I am attaching some photos of some of the equipment in use on the old telegraph cables. They were taken at Fanning Island in 1962 about a year before the station closed due to COMPAC coming into service.
The equipment pictured was the the tri channel equipment used at Fanning Island on the fast cables between Suva, Fanning and Bamfield (Vancouver) to provide time division mutliplex operation ( even though it was done with cams and contacts). Additional slow speed cables were also operational between these stations.
Both these cable types were capable of SIMPLEX operation only, so the direction of operation on the Fast/Slow cables depended on Traffic peaks.
When working FAST HOMES (towards London) to suit Australian/NZ traffic peaks, the three channels were integrated at Suva:
A channel traffic from Sydney using the Sydney/Southport/Norfolk Island/Suva cables operating at 1087 ch per minute.
B channel traffic from NZ using the Auckland/Suva cable operating at 1087 ch per minute.
C Channel traffic from Sydney on a radio link uisng Double Current Cable Code equipment and later TOR working using Hasler MUX’s.
These three channels were then sent at an aggregate speed of 3262 ch per minute on the Suva/Fanning/Vancouver cables. A/B channels were then sent on to London using the Trans Canada landlines and Atlantic cables.
C channel was terminated at Montreal for Canadian traffic.
To suit UK traffic peaks, the cables were Changed Over to FAST OUTS (towards Australia/NZ).
A & B channels from London and C channel from Montreal were aggregated at Vancouver and sent on the Vancouver/Fanning/Suva cables at a speed of 3262 ch per minute where they were split at Suva into three separate channels.operating at 1087 ch per minute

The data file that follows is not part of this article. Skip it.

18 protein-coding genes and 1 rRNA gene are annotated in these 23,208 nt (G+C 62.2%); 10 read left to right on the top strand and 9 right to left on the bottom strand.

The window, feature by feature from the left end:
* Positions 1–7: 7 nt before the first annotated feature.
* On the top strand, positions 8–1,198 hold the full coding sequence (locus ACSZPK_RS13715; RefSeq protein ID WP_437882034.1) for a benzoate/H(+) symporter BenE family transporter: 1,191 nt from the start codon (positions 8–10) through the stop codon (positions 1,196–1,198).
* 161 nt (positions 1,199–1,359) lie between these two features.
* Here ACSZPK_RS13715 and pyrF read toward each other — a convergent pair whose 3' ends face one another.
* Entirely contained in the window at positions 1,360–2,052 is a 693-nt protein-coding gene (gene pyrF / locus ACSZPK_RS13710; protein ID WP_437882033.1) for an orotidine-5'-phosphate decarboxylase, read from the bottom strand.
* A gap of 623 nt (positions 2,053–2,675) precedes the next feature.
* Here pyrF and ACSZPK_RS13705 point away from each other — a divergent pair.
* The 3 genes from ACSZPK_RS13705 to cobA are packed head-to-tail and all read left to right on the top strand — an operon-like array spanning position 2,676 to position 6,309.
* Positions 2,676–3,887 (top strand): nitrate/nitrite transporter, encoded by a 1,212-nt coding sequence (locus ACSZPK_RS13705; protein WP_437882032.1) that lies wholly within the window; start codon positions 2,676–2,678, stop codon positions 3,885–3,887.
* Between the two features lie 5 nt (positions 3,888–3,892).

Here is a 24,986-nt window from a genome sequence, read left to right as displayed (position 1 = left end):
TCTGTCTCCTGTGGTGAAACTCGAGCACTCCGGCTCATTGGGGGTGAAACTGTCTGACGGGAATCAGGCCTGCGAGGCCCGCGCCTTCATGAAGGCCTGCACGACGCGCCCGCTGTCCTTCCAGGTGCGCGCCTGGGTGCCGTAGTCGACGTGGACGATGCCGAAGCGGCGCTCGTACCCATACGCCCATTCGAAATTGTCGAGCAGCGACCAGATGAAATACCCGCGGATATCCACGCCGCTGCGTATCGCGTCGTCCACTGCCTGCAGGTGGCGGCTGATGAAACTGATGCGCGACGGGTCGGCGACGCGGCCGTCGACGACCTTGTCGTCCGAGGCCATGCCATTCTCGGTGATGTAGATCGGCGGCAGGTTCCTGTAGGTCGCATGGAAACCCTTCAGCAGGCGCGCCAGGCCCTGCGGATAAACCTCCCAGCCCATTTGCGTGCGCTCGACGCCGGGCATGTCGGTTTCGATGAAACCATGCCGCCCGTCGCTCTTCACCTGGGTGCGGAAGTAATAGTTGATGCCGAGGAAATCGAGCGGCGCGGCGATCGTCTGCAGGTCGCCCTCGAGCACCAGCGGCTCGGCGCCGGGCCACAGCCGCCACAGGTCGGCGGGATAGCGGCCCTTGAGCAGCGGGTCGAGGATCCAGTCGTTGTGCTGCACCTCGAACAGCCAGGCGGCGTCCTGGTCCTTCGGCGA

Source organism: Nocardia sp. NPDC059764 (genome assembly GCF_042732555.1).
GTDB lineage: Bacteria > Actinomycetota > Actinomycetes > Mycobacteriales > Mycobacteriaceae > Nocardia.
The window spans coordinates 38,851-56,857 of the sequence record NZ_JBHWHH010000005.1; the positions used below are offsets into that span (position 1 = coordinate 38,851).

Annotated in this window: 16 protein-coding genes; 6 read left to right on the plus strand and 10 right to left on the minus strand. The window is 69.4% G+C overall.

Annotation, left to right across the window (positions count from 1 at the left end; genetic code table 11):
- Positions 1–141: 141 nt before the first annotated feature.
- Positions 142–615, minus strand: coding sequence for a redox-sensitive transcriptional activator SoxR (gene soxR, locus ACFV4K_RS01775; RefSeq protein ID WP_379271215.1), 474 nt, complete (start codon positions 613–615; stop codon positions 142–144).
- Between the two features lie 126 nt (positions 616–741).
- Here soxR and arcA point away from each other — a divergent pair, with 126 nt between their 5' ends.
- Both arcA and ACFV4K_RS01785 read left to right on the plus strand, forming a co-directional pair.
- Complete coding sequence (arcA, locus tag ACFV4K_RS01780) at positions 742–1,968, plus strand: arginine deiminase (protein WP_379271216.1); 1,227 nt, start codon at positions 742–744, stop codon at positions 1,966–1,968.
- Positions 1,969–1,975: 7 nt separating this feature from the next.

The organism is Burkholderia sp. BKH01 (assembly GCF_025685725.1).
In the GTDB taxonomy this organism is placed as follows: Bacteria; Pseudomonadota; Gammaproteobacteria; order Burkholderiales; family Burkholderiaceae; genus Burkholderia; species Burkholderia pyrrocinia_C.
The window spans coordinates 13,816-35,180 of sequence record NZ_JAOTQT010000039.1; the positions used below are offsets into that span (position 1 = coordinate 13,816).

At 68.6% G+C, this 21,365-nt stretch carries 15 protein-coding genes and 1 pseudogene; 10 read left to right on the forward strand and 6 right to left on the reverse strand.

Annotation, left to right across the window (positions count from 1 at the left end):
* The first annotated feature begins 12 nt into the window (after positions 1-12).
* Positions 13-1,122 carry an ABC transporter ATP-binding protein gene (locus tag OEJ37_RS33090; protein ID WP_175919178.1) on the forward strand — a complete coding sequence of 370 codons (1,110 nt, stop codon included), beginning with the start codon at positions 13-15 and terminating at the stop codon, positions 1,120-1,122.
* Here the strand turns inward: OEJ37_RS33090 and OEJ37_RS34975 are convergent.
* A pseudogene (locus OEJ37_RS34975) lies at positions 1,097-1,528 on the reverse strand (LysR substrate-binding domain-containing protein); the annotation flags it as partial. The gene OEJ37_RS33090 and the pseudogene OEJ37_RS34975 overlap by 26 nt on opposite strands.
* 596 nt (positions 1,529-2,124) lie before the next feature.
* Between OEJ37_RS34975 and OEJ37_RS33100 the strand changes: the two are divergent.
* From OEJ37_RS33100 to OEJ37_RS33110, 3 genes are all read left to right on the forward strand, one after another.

A channel being sent to Sydney via the Suva/Norfolk Island/Southport/Sydney cable.
B channel being to Auckland via the Suva/Auckland cable.
C channel was terminated at Suva for local traffic.
The Suva/ Norfolk, Suva/Auckland and Sydney/Auckland cables were DUPLEX cables.
Note The speed of transmission on these cables were expressed in centre holes per minute. They refer to the small centre holes on the perforated tape which engage with the sprocket that feeds the tape through the transmitter unit.
Below – J35M (TOC – Teleprinter on Cable) Monitor Units with 5 unit Keyboard Perforators in foreground.
Below – Fork & Magnifier units used on the slow cables to amplify the signals. The KR (Time Constant) on the BAMFAN 1 cable was 9.7 seconds. The longest time constant of any telegraph cable in use at the time. The slow cables used to operate at a speed of 627 ch per minute.